Monday 15 December 2014

'Mirabilem mysterium': A marvellous thing I have mused in my mind

Mirabilem misterium:
The Son of God ys man becum.

A mervelus thyng I hafe musyd in my mynde:
Howe that Veritas spronge owghte of the grounde,
And Justicia for all mankynde,
From heuen to erthe he cam adowne.

Than Maria, that marcyfull maye,
Seyng man was dampnde for hys tre[s]pas,
Hathe sent down Sapiencia, the sothe to saye,
Man to redeme and bryng to grase.

Celestyall cytezens, for vs that yowe praye
To hym that ys bothe Alpha and O,
That we maye be sauyd on domusdaye
And browghte to that blysse he bowghte vs to.

Richard Greene, The Early English Carols (Oxford, 1977), p.50.

This carol, which dates from c.1500, comes from a manuscript (now BL Lansdowne 379) containing just two carols, amid a diverse range of other texts. According to Richard Greene's list, it includes: "English sermons on the Eucharist, for Easter, and for All Saints. A copy of Bishop William Lyndewode's Constitutiones Provinciales... Prescriptions for the stone, toothache, etc. Notes of the temperaments of the body and the four elements. Notes on chronology. English prayers (imperfect) by a member of the Charterhouse, London" (Greene, pp.304-5). Quite a spread of interests, spiritual and secular! This carol, with its sprinkling of Latin, has rather a learned air, and it's infused with the liturgy of Advent and Christmas: the Latin phrase in the refrain is taken from an antiphon used on the Octave of the Nativity (more properly 'Mirabile mysterium'), and the first verse is based on Psalm 85:11 (or 84:12), veritas de terra orta est et iustitia de caelo prospexit, used as an antiphon at Christmas and as the refrain in another English carol. The second and third verses appear to draw on the description of wisdom in Wisdom 8, which is used in the first of the Advent 'O' Antiphons, 'O Sapientia'; 'hym that ys bothe Alpha and O' seems to echo attingens a fine usque ad finem, and tomorrow I'll post a Middle English translation of the antiphon which renders it in just that way. I think the last verse is my favourite: 'celestial citizens' and 'brought to the bliss he bought us to' are both nice turns of phrase.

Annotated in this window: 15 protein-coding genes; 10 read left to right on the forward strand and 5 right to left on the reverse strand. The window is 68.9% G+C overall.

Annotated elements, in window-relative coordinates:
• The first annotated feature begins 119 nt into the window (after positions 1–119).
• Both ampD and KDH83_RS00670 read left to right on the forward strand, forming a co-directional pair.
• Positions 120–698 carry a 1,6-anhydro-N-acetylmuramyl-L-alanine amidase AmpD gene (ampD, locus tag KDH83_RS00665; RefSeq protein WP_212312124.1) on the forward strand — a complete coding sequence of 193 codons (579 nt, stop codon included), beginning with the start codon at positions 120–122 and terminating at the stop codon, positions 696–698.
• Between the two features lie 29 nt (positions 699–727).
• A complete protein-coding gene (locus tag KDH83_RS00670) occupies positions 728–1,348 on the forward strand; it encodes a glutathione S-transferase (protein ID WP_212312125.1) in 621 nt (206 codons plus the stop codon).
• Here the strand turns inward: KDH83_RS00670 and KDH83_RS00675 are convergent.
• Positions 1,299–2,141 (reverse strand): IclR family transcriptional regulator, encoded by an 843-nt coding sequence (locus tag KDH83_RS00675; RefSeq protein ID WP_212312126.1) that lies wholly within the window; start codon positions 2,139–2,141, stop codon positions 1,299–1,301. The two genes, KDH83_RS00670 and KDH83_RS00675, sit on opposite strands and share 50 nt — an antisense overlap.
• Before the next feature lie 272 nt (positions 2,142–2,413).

A translation:

Mirabilem mysterium: [A marvellous mystery]
The Son of God is man become.

A marvellous thing I have mused in my mind:
How that Truth sprang out of the ground,
And Justice for all mankind,
From heaven to earth he came down.

Then Maria, that merciful maid,
Seeing man was damned for his trespass,
Hath sent down Wisdom, the truth to say,
Man to redeem and bring to grace.

Celestial citizens, for us may you pray
To him who is both Alpha and O,
That we may be saved on doomsday
And brought to that bliss he bought us to.

(The text of the second verse seems a bit confused, though you could play with it a little to help it make sense - 'He through Maria...', perhaps?)

Celestial citizens (BL Yates Thompson 13, f. 138v)